Indeed, the manner in which Khan has betrayed the trust of many of his party’s old guard across the country is proof that he is capable of intelligent, even cynical, calculations about how to acquire and exercise power. Thus it is expected that he will not butt heads with the military. And so, Pakistan’s imperfect democracy will trudge along imperfectly, the wheels of government continuing to turn on the erratic whims of the boys in boots.
    From the infidel Post
    Politicians are elected to serve...far too many don't see it that way - Albany Rifles!

    Loyalty to country always. Loyalty to government, when it deserves it - Mark Twain!

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    Pakistan’s likely next leader is a Taliban sympathizer

    PAKISTAN’S PROBABLE incoming prime minister campaigned as a maverick challenging an entrenched and corrupt political elite. But Imran Khan, who on Thursday claimed victory in his country’s parliamentary elections, is not exactly an outsider. He is indeed an enemy of the major political parties that have dominated Pakistani civilian politics for decades — but he is also the favorite of the Pakistani military, whose overweening power the mainstream parties have been trying to curb.

    If Mr. Khan takes office, he will have the support of many Pakistanis who want to see reforms that distribute wealth more equally or that disempower the old political dynasties. But he will owe his position largely to the army and its powerful intelligence service, which helped him win so that they can more easily pursue their own interests — which include siphoning off the lion’s share of the national budget, supporting the Taliban in neighboring Afghanistan and encouraging other extreme Islamist groups. That means Pakistan, which has been one of the most difficult countries for the United States to work with over the past two decades, is likely to become still more so.

    Though no official results had been announced by late Thursday, those reported by local media were close to what the generals were seeking: a solid lead for Mr. Khan, but not enough of one to allow him to form a strong civilian government. The risk for the winners was a popular backlash. So overt and heavy-handed was the military’s intervention in the election campaign, and so questionable the vote count, that some analysts predicted it could trigger sustained unrest. The former governing party of Nawaz Sharif, who was ousted from office by court order a year ago and imprisoned this month, said it would not accept the result.

    During his time in office, Mr. Sharif challenged the military’s control of foreign policy, including its insistence on permament hostility toward India and its sponsorship of terrorist organizations. His reward was to be singled out for prosecution on corruption charges. While he was probably guilty of amassing illicit wealth, the court judgments against him were orchestrated by the powerful Inter-Services Intelligence agency, according to one judge of the Islamabad High Court. According to numerous reports, the military also bribed or intimidated members of Mr. Sharif’s party to switch their support to Mr. Khan and forced Pakistani media to tilt their coverage in favor of his campaign.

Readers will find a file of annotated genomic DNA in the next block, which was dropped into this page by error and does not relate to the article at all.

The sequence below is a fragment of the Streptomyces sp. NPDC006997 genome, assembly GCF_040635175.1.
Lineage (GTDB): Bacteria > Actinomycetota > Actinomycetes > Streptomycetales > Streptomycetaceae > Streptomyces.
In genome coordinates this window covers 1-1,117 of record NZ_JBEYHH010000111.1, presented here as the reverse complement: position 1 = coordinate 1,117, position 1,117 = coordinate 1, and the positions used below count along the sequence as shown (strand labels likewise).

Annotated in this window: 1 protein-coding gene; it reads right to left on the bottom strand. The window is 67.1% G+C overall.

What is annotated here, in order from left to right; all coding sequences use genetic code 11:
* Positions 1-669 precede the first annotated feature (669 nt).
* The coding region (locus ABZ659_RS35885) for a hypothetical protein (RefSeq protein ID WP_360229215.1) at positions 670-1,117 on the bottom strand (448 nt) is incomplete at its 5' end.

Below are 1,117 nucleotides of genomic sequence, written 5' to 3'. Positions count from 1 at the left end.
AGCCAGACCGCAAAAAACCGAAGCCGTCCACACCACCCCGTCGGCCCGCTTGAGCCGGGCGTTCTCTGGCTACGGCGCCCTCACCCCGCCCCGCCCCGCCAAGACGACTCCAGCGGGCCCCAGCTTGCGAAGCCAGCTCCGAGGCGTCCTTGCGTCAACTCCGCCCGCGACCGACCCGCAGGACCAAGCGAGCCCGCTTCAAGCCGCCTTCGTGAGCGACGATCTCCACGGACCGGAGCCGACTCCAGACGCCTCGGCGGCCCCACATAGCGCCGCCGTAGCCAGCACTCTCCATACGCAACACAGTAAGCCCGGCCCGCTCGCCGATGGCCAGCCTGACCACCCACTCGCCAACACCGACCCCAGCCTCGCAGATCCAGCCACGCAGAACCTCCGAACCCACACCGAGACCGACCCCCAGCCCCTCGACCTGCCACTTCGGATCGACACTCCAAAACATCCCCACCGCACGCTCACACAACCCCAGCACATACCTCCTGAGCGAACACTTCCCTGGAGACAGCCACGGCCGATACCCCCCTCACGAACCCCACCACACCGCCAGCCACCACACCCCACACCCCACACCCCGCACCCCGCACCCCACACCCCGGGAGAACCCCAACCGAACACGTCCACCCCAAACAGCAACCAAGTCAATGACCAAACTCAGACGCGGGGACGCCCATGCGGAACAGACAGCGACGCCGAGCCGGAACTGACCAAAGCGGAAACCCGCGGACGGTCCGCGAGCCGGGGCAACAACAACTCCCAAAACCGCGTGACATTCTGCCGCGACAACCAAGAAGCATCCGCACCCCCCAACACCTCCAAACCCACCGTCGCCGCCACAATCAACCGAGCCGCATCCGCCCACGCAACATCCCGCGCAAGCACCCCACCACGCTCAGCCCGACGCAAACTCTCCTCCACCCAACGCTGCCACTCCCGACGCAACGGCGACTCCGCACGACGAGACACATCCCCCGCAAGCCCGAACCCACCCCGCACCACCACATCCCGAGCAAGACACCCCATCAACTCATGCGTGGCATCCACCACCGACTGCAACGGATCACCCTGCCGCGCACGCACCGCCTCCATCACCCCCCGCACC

Mr. Khan, a former cricket star and playboy who now portrays himself as devoutly religious and a nationalist, seems to have few foreign policy views other than antipathy toward the United States and its war on terrorism; he has endorsed the Taliban cause in Afghanistan. That suits the generals, who, since the Trump administration’s suspension of U.S. military aid, no longer much pretend to comply with U.S. demands to cease support for the group. Pakistan’s de facto rulers now seem to believe that their backing from China, which is investing tens of billions of dollars in the country’s infrastructure, gives them the freedom to pursue their baleful purposes more openly. Mr. Khan’s election is evidence of their renewed ascendance.
    From the editorial of the infidel Post
    Politicians are elected to serve...far too many don't see it that way - Albany Rifles!

    Loyalty to country always. Loyalty to government, when it deserves it - Mark Twain!

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    Senior Contributor Oracle's Avatar
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    I’m a journalist who fled Pakistan, but I no longer feel safe in exile

    PARIS — On Jan. 10, 2018, I survived an abduction and possible assassination attempt by armed men who stopped my taxi in the middle of an highway in Islamabad, Pakistan, when I was on my way to the airport. Luckily, I escaped. I believe the attack was orchestrated by the Pakistani army, which has been threatening me for years over my journalistic work on military abuses in Pakistan.

    Since the brazen assault, I have fled Pakistan with my wife and five-year-old son, and we now live in self-imposed exile in France. After the attack, several well-wishers told me that if I did not stop speaking about the Pakistani military, I would be shot dead the next time they came for me. So I decided to speak up from the safety of exile. But now, even in exile, I feel unsafe.